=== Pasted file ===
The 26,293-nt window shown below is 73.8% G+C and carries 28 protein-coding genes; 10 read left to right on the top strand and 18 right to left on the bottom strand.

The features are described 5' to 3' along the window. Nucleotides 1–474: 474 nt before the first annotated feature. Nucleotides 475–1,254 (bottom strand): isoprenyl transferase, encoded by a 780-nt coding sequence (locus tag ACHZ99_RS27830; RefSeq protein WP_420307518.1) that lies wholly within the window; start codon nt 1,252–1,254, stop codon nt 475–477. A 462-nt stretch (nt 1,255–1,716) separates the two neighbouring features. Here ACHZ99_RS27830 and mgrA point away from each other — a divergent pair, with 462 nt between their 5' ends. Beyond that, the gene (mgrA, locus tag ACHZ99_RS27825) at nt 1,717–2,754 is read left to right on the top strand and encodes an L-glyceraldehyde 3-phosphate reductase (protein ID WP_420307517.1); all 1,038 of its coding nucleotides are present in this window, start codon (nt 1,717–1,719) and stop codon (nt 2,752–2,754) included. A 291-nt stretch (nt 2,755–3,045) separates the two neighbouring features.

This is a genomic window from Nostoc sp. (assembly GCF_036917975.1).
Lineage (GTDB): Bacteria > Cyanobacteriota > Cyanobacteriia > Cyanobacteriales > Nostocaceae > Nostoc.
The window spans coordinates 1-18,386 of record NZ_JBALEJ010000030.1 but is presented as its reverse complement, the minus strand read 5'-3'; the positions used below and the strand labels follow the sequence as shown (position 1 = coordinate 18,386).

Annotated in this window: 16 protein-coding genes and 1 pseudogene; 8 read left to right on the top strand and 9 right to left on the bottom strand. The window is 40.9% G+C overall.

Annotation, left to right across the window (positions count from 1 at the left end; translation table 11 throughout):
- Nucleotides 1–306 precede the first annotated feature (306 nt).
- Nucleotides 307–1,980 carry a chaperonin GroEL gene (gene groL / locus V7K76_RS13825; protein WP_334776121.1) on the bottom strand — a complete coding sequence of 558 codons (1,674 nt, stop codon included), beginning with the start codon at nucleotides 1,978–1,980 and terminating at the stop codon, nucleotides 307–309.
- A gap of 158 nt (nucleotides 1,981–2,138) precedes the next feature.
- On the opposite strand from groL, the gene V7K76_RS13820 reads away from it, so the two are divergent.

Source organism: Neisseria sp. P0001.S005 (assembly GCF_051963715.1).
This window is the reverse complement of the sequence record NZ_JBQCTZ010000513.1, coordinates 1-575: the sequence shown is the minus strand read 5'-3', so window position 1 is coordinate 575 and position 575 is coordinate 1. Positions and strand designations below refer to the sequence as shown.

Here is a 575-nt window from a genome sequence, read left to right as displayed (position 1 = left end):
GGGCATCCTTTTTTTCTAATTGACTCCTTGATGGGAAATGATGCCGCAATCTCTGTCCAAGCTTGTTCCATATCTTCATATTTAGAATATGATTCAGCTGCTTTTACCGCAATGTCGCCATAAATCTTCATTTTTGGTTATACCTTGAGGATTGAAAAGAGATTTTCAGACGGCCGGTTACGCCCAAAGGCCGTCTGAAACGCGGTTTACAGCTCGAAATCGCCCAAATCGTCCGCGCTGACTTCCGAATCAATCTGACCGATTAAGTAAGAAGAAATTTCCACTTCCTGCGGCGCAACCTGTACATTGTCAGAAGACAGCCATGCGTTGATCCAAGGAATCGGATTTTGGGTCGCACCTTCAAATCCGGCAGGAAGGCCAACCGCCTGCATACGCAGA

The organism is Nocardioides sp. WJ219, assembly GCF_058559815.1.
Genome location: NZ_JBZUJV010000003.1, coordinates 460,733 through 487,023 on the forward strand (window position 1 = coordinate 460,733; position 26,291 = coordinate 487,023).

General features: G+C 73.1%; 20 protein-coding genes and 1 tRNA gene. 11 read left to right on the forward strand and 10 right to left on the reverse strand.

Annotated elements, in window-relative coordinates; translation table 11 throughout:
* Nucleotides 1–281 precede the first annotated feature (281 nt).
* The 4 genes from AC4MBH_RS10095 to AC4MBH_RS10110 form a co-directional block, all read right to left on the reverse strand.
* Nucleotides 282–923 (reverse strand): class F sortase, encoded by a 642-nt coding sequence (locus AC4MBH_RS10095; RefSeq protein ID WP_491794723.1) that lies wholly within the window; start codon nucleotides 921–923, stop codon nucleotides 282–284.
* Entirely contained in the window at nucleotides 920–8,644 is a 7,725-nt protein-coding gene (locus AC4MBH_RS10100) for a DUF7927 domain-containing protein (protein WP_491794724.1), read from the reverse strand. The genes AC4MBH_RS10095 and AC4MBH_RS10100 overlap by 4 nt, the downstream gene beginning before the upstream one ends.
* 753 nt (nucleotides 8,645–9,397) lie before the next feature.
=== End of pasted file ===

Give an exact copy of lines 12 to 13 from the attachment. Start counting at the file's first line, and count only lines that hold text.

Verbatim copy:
Source organism: Neisseria sp. P0001.S005 (assembly GCF_051963715.1).
This window is the reverse complement of the sequence record NZ_JBQCTZ010000513.1, coordinates 1-575: the sequence shown is the minus strand read 5'-3', so window position 1 is coordinate 575 and position 575 is coordinate 1. Positions and strand designations below refer to the sequence as shown.